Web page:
Like I’ve said before, one of the dishes I find myself missing the most living out in San Francisco is the simple New York staple of a bagel with lox. I haven’t quite found myself a viable replacement yet, so when I find myself back in New York I know 100% of the time I’m going to venture out to get my fix.

In the time since I’ve left the city, there seems to have been a resurgence and revitalization of Jewish comfort food in NYC with placed like Baz Bagels and Black Seed popping up and Russ & Daughters expanding into a full sit-down cafe. After reading much about the now famed Montreal-style bagels being baked at Nolita’s Black Seed Bagels, I knew I had to give them a shot. The write-ups often fall at polarized ends of the spectrum with those in the negative camp often harping on the lines, cost, portion, and quality so I was excited to check them out for myself to make my own judgements. Instead of wandering down to Nolita where Black Seed’s main shop lives, I decided to head to Chef Noah Bernamoff’s closer-to-home Canadian sister restaurant Mile End in NoHo – where I had heard Black Seed bagels were also being served.

Previously, I’d visited the Brooklyn outpost of Mile End to fully indulge in both their incredible Smoked Meat Sandwich and Smoked Meat Poutine, but this time I was in NoHo for something else – a taste of their now equally as famous Montreal-style bagels. Amy and I popped in around noon on a Sunday and to our surprise and joy were able to be seated immediately in the bright, subway tile-lined restaurant. We each selected a Black Seed bagel variety along with a bowl of their Chicken & Matzo Ball Soup just for kicks and were happy to find that our meal was ready and in front of us in absolutely no time flat.

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The Restaurant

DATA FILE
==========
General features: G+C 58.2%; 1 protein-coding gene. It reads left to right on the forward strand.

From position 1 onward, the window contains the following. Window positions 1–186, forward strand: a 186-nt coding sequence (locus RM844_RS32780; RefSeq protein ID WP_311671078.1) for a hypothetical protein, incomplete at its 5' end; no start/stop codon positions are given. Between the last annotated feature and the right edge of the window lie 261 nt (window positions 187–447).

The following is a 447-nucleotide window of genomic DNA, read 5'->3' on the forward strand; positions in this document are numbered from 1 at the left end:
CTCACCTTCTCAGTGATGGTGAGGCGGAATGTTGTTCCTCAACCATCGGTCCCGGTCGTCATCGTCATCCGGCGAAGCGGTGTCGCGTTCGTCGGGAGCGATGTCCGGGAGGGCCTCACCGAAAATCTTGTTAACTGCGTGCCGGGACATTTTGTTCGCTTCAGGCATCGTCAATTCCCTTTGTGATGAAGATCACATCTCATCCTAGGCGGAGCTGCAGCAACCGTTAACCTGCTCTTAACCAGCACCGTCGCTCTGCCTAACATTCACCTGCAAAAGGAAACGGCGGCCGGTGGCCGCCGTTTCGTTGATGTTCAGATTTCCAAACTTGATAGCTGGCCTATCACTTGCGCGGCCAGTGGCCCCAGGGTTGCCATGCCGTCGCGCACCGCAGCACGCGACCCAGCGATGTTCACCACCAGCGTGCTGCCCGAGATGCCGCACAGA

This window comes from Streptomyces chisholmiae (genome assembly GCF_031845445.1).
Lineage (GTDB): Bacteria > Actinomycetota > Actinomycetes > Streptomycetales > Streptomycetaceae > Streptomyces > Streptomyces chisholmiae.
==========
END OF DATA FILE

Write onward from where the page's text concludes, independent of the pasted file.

First, the Chicken & Matzo Ball Soup. It included one large, baseball-sized matzo ball, stew vegetables like carrots and celery, shredded chicken, and a deep, dark, dill-laced broth. To be honest, I thought the $9 price tag was a little steep for the bowl, but it’s just another one of those East Coast itches that just had to be scratched.

I found that the matzoh ball was pretty dense and leaden compared to the light and fluffy ones I’m used to eating. And the dill flavor was a little aggressive for me, but it was still a very pleasant way to get my matzo ball fix though I’m not sure I’d order it again.

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Chicken & Matzo Ball Soup

But, now for the real reason for this trip – quenching my bagel craving. I went for The Beauty – a sesame-studded Black Seed bagel piled high with the traditional combination of lox, cream cheese, sliced tomato, raw onion, and capers. Again, I thought that the price was a little steep at $13 for the sandwich, but I’ve gotta say, I loved every damn bite of that thing. Yes, the Montreal-style bagel is a little thinner than the mammoth, plump New York versions that I grew up eating. But, I actually found that it allowed the ratio of all of the other ingredients to balance better than the carb overload I’m used to.

The lox was also outstanding, especially with the pleasantly bold red onion bite and caper brininess. Even the generous thickness of schmear was spot on. I really just hate when bagel joints get stingy with the cream cheese and give you a meager spread – I was happy to find that they included a more than adequate portion.

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The Beauty

So sure, this hyper hyped Montreal-style Black Seed bagel sandwich cost me 13 bucks and the just OK Matzoh ball soup cost me another $9. But, now that I’m on the West Coast and can clearly see how difficult it is to get my hands on a really great bagel and for that matter quality Jewish food at all, I’m more than happy to pay the price when I’m in NY. If you’re looking to experience bagel and lox greatness, it can be found here at Mile End with Black Seed bagels.

What’s your go-to bagel spot in NYC? And do you have a killer bagel recommendation I don’t yet know about in the Bay Area? Let me know in the comments below.

Mile End
@MileEndDeli
53 Bond St. New York, NY 10012

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